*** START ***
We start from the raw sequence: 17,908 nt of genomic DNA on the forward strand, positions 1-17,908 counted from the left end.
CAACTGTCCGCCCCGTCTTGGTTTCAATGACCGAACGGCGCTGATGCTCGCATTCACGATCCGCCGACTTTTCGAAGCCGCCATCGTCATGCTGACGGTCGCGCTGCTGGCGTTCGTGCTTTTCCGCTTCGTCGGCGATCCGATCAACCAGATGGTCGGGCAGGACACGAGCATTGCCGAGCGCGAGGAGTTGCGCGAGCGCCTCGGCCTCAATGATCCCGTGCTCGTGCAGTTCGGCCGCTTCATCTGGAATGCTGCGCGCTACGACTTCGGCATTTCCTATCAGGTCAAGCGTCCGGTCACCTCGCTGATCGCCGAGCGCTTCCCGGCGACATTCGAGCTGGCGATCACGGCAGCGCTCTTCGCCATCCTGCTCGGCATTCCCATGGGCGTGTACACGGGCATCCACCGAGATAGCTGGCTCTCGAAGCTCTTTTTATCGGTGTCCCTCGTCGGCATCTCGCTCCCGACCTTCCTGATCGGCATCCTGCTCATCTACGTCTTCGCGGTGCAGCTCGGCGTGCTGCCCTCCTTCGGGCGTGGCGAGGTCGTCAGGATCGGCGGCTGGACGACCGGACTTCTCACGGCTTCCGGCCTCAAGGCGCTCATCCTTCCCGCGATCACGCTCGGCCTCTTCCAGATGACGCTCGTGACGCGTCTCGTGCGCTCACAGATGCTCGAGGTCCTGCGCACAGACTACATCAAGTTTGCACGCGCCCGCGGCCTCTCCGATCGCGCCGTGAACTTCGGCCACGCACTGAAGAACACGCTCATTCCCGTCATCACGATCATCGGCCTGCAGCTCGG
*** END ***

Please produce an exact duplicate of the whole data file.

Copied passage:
We start from the raw sequence: 17,908 nt of genomic DNA on the forward strand, positions 1-17,908 counted from the left end.
CAACTGTCCGCCCCGTCTTGGTTTCAATGACCGAACGGCGCTGATGCTCGCATTCACGATCCGCCGACTTTTCGAAGCCGCCATCGTCATGCTGACGGTCGCGCTGCTGGCGTTCGTGCTTTTCCGCTTCGTCGGCGATCCGATCAACCAGATGGTCGGGCAGGACACGAGCATTGCCGAGCGCGAGGAGTTGCGCGAGCGCCTCGGCCTCAATGATCCCGTGCTCGTGCAGTTCGGCCGCTTCATCTGGAATGCTGCGCGCTACGACTTCGGCATTTCCTATCAGGTCAAGCGTCCGGTCACCTCGCTGATCGCCGAGCGCTTCCCGGCGACATTCGAGCTGGCGATCACGGCAGCGCTCTTCGCCATCCTGCTCGGCATTCCCATGGGCGTGTACACGGGCATCCACCGAGATAGCTGGCTCTCGAAGCTCTTTTTATCGGTGTCCCTCGTCGGCATCTCGCTCCCGACCTTCCTGATCGGCATCCTGCTCATCTACGTCTTCGCGGTGCAGCTCGGCGTGCTGCCCTCCTTCGGGCGTGGCGAGGTCGTCAGGATCGGCGGCTGGACGACCGGACTTCTCACGGCTTCCGGCCTCAAGGCGCTCATCCTTCCCGCGATCACGCTCGGCCTCTTCCAGATGACGCTCGTGACGCGTCTCGTGCGCTCACAGATGCTCGAGGTCCTGCGCACAGACTACATCAAGTTTGCACGCGCCCGCGGCCTCTCCGATCGCGCCGTGAACTTCGGCCACGCACTGAAGAACACGCTCATTCCCGTCATCACGATCATCGGCCTGCAGCTCGG